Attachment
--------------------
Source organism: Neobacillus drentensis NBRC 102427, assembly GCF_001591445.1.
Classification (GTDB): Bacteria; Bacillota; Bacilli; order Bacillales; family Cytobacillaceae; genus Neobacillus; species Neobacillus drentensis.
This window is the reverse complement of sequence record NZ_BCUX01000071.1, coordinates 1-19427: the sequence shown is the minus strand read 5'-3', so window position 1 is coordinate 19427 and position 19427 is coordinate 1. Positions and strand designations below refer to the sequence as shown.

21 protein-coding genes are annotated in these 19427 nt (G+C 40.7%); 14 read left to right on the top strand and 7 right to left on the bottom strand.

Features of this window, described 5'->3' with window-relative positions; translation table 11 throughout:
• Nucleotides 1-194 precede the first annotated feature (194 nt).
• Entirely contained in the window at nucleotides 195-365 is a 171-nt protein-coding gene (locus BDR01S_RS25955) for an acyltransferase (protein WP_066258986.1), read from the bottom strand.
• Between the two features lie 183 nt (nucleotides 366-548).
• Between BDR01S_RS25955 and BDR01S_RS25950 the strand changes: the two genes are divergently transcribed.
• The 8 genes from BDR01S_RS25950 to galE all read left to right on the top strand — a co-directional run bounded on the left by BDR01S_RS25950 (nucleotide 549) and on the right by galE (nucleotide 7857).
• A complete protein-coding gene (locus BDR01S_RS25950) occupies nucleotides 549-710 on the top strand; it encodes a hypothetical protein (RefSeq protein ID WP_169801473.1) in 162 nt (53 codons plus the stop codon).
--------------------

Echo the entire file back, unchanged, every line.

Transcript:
Source organism: Neobacillus drentensis NBRC 102427, assembly GCF_001591445.1.
Classification (GTDB): Bacteria; Bacillota; Bacilli; order Bacillales; family Cytobacillaceae; genus Neobacillus; species Neobacillus drentensis.
This window is the reverse complement of sequence record NZ_BCUX01000071.1, coordinates 1-19427: the sequence shown is the minus strand read 5'-3', so window position 1 is coordinate 19427 and position 19427 is coordinate 1. Positions and strand designations below refer to the sequence as shown.

21 protein-coding genes are annotated in these 19427 nt (G+C 40.7%); 14 read left to right on the top strand and 7 right to left on the bottom strand.

Features of this window, described 5'->3' with window-relative positions; translation table 11 throughout:
• Nucleotides 1-194 precede the first annotated feature (194 nt).
• Entirely contained in the window at nucleotides 195-365 is a 171-nt protein-coding gene (locus BDR01S_RS25955) for an acyltransferase (protein WP_066258986.1), read from the bottom strand.
• Between the two features lie 183 nt (nucleotides 366-548).
• Between BDR01S_RS25955 and BDR01S_RS25950 the strand changes: the two genes are divergently transcribed.
• The 8 genes from BDR01S_RS25950 to galE all read left to right on the top strand — a co-directional run bounded on the left by BDR01S_RS25950 (nucleotide 549) and on the right by galE (nucleotide 7857).
• A complete protein-coding gene (locus BDR01S_RS25950) occupies nucleotides 549-710 on the top strand; it encodes a hypothetical protein (RefSeq protein ID WP_169801473.1) in 162 nt (53 codons plus the stop codon).